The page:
Major League Baseball umpire Jim Joyce made the wrong call Wednesday night and ruined Armando Galarrago’s shot at pitching a perfect game. In the end, everyone hates the Ump, without realizing the sort of blatant error Joyce made is precisely why baseball is so pristine as America’s pastime.

Baseball is not a mechanical game and its very imprecision in the quest for perfection is what makes us all humble in the playing and in the cheering as we hold thumbs together and wish for The Perfect Game, batting a thousand, and having the best record in baseball; but our teams are required to fail us in the end, and in that disappointment, we find ourselves in the midst of our own imperfect lives that we still forever try to forget and whittle away into something memorable, perfect, and memeingful.

We reveal definition of the mind and contour of the spirit in our mistakes — our perfections earn us nothing but admiration — and that is why we should be all be celebrating Jim Joyce instead of calling on the Commissioner of Baseball to step in and reverse the bad call and award Galarrago his perfect game after the game was played.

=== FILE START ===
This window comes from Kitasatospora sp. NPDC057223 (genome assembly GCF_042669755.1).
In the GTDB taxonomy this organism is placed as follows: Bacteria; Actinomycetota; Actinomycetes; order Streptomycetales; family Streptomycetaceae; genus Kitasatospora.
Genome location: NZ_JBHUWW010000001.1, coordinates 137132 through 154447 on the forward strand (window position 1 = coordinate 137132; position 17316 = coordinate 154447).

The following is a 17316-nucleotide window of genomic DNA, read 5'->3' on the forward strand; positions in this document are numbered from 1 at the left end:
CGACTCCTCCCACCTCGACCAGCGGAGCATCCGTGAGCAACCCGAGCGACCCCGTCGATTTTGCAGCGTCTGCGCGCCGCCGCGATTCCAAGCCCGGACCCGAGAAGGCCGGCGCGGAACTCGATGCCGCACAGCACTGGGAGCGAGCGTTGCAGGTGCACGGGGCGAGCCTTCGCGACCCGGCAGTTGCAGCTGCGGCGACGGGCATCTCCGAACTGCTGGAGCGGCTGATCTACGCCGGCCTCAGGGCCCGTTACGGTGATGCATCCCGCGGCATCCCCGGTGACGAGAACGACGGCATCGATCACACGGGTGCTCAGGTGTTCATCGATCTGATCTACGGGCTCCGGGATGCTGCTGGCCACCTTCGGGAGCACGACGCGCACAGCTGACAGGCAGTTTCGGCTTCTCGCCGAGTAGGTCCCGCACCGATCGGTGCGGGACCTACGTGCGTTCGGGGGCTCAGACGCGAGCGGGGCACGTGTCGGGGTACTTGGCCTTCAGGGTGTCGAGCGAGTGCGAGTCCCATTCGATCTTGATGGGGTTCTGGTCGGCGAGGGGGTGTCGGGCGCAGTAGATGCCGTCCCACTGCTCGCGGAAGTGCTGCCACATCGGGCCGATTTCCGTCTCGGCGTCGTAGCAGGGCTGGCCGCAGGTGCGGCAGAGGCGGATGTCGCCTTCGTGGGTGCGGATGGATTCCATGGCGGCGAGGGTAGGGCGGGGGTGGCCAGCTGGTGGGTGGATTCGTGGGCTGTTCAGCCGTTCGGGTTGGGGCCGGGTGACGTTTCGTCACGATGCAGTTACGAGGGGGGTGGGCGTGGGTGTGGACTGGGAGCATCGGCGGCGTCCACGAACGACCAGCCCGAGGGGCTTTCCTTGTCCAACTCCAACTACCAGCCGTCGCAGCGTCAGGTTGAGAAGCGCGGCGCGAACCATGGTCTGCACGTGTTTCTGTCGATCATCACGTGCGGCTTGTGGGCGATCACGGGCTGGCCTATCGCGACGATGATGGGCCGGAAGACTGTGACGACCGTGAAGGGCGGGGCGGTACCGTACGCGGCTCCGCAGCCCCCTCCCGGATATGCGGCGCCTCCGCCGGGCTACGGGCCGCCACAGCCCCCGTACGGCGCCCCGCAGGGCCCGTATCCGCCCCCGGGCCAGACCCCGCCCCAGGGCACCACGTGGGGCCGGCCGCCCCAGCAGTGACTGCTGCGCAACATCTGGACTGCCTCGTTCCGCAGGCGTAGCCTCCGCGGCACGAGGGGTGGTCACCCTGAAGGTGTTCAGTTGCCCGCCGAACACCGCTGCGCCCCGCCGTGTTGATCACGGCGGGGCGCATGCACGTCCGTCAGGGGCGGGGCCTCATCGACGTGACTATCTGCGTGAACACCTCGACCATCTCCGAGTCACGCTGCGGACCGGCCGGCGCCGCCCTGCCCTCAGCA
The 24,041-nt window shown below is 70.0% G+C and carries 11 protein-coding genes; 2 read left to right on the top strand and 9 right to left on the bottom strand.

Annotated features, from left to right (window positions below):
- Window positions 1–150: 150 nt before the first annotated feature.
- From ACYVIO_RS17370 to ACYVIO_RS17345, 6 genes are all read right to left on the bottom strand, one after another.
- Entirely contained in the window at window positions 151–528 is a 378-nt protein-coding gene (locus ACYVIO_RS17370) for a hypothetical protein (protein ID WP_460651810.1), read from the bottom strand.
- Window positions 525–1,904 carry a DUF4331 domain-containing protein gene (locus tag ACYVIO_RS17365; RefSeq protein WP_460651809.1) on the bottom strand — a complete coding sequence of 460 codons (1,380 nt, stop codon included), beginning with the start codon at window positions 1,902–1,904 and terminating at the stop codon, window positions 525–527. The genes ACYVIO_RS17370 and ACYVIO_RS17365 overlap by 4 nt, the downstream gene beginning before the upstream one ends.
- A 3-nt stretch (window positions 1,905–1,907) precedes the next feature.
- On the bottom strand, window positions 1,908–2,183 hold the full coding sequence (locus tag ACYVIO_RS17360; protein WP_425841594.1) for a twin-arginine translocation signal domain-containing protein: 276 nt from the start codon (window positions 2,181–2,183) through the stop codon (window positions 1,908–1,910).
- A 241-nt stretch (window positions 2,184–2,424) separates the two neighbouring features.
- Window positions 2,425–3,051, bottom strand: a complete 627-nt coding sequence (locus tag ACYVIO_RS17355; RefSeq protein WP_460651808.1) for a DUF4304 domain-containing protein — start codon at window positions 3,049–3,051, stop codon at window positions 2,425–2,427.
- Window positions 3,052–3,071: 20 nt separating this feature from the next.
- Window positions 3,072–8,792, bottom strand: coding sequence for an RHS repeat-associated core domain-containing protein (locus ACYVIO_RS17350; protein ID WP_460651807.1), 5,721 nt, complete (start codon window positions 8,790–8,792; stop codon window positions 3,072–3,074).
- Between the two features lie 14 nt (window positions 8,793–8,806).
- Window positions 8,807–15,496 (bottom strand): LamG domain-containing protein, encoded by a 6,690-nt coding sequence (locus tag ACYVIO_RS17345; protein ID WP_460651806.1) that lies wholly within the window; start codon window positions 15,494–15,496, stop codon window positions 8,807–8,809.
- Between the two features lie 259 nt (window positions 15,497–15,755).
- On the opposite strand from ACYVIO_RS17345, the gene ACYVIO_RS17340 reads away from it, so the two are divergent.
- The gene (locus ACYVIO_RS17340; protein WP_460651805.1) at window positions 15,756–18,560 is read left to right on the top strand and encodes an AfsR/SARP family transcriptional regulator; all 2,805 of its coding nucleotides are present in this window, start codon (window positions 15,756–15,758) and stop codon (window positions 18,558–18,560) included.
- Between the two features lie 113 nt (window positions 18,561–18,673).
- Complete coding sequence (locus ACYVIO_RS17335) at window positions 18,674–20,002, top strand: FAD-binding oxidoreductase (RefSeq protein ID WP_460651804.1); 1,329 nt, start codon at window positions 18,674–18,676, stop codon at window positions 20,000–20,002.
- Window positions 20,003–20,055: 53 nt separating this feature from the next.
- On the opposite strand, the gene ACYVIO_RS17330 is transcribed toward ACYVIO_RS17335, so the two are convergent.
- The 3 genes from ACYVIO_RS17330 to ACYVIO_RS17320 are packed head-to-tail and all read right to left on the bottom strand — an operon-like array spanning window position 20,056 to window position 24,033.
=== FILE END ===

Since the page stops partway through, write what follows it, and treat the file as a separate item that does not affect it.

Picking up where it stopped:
To artificially force facts — after the fact — into what is an already on-the-record truth of the moment belies every good intention of baseball.

Baseball can be summarized in a single sentence:  “Get the ball away from the other team.”  Precisely how we achieve that end in runs scored and batters retired is inexhaustibly more complicated.

Baseball is the most human of all the sports because there are so many value judgments that control the way the game is won and lost — calling balls and strikes, the infield fly rule, safe or out at home, the double switch — are all examples of how the human mind is challenged to recreate slivers of truth in impossible instants.

In Jim Joyce’s error, we are able to rediscover our own, flawed, humanity — and for that, we must thank him for the reminder of how difficult it is to live a proper life when we judge each other in the breath of milliseconds while machines perpetuate those fractionary moments over and over and over again in the bloodshot public eye of our social consciousness for the rest of eternity.


  1. People were really upset about that call! I love baseball just for that reason — the human error is artful sometimes. Not everything can be detected by the microscopic panopticonic gaze of the instant replay.

    1. That’s it, Gordon! We are all fallible and, even though we built them, machines are not perfect — but they are much less forgiving and understanding.

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